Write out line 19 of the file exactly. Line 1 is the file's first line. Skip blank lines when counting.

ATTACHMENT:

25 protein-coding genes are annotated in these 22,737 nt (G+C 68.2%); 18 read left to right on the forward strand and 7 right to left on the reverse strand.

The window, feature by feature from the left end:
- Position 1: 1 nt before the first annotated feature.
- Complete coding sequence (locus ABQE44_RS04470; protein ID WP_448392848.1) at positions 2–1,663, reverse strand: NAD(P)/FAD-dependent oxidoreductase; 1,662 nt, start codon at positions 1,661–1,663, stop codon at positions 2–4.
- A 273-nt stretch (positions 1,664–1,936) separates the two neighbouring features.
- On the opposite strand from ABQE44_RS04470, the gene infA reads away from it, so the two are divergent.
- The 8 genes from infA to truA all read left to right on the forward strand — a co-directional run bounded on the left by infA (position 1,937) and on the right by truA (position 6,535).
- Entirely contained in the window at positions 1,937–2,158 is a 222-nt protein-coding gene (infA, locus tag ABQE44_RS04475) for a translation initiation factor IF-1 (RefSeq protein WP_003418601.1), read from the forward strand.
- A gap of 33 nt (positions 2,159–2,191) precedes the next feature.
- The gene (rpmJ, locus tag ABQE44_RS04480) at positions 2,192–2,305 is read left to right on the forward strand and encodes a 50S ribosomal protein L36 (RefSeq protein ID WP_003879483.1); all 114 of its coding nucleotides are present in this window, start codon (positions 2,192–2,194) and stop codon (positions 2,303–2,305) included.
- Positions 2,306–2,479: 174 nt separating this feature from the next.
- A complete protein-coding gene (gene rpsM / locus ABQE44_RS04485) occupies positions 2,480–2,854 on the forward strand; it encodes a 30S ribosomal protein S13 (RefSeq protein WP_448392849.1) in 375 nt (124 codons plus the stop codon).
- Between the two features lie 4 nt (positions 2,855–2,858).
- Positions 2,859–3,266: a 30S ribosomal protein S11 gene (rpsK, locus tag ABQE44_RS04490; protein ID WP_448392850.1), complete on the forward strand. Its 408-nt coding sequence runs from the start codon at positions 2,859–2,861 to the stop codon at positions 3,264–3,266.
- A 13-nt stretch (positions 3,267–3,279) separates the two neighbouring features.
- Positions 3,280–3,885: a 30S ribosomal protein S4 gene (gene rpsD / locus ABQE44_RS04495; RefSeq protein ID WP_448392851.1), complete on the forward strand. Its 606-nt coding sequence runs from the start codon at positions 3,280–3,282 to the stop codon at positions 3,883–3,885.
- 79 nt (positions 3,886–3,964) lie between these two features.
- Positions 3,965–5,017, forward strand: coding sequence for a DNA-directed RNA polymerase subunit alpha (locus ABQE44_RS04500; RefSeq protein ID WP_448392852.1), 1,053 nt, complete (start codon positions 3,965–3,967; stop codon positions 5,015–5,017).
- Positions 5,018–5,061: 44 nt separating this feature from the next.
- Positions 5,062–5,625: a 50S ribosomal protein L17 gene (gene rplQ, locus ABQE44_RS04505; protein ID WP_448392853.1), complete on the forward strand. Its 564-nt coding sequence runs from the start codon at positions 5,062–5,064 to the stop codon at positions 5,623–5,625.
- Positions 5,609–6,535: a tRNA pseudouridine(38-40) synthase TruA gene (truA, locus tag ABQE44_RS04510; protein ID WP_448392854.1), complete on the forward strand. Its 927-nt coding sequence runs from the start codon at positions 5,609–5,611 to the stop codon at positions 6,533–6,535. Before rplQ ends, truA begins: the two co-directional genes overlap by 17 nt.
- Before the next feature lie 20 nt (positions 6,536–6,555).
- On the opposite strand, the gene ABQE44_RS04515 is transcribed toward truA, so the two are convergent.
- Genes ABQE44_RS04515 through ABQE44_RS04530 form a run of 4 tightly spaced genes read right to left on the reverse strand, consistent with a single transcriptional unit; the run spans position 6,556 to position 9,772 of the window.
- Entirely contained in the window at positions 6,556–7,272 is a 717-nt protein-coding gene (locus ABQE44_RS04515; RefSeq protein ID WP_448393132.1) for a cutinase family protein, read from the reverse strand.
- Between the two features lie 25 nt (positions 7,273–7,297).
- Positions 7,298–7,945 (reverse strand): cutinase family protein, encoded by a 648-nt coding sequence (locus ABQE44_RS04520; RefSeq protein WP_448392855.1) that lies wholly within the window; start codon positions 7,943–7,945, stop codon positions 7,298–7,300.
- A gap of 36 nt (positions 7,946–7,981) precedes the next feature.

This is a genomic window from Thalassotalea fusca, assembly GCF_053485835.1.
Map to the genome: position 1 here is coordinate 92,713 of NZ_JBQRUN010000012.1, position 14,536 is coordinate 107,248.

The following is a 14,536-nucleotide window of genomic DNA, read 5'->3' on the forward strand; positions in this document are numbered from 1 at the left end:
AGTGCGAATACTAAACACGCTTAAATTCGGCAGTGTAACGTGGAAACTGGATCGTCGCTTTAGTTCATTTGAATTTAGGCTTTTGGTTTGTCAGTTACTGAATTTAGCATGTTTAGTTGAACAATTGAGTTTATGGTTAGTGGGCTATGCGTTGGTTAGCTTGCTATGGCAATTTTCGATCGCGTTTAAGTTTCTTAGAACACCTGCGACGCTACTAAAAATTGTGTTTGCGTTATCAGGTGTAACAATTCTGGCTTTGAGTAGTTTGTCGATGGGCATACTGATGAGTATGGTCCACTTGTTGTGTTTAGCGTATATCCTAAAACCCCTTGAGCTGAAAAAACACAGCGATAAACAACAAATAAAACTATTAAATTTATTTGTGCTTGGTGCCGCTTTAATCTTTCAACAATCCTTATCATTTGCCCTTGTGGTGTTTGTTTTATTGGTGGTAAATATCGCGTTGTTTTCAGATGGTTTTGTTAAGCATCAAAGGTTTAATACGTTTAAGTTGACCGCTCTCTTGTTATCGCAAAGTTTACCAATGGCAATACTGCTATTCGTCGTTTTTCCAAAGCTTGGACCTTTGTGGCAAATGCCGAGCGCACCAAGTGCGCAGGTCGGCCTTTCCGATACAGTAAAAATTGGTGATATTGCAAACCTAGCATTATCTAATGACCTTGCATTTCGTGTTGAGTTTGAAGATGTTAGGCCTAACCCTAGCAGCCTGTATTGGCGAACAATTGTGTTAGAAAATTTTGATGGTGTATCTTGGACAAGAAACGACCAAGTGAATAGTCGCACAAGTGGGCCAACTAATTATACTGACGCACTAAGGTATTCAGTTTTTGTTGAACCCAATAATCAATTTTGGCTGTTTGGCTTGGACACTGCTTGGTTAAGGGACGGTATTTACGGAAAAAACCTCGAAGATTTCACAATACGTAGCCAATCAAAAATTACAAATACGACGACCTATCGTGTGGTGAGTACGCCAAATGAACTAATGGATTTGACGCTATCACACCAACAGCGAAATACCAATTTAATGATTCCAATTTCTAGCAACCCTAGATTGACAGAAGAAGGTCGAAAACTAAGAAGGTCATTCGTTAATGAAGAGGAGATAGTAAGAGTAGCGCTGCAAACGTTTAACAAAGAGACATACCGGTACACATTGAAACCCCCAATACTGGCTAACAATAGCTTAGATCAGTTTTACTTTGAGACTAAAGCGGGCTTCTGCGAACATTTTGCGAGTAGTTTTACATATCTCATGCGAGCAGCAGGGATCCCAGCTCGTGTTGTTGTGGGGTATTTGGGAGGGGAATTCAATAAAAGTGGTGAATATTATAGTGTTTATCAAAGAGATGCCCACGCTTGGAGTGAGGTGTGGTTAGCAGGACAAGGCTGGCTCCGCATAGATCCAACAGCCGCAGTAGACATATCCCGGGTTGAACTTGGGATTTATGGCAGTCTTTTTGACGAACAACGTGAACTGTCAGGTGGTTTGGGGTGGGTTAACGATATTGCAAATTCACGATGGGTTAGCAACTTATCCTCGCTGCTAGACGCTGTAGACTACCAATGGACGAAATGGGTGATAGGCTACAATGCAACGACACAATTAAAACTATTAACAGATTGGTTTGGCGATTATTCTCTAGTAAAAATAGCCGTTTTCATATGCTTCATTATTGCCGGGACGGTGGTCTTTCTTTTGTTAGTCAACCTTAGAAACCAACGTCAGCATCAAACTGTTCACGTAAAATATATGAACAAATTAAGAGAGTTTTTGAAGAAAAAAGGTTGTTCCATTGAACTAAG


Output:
- Positions 5,018–5,061: 44 nt separating this feature from the next.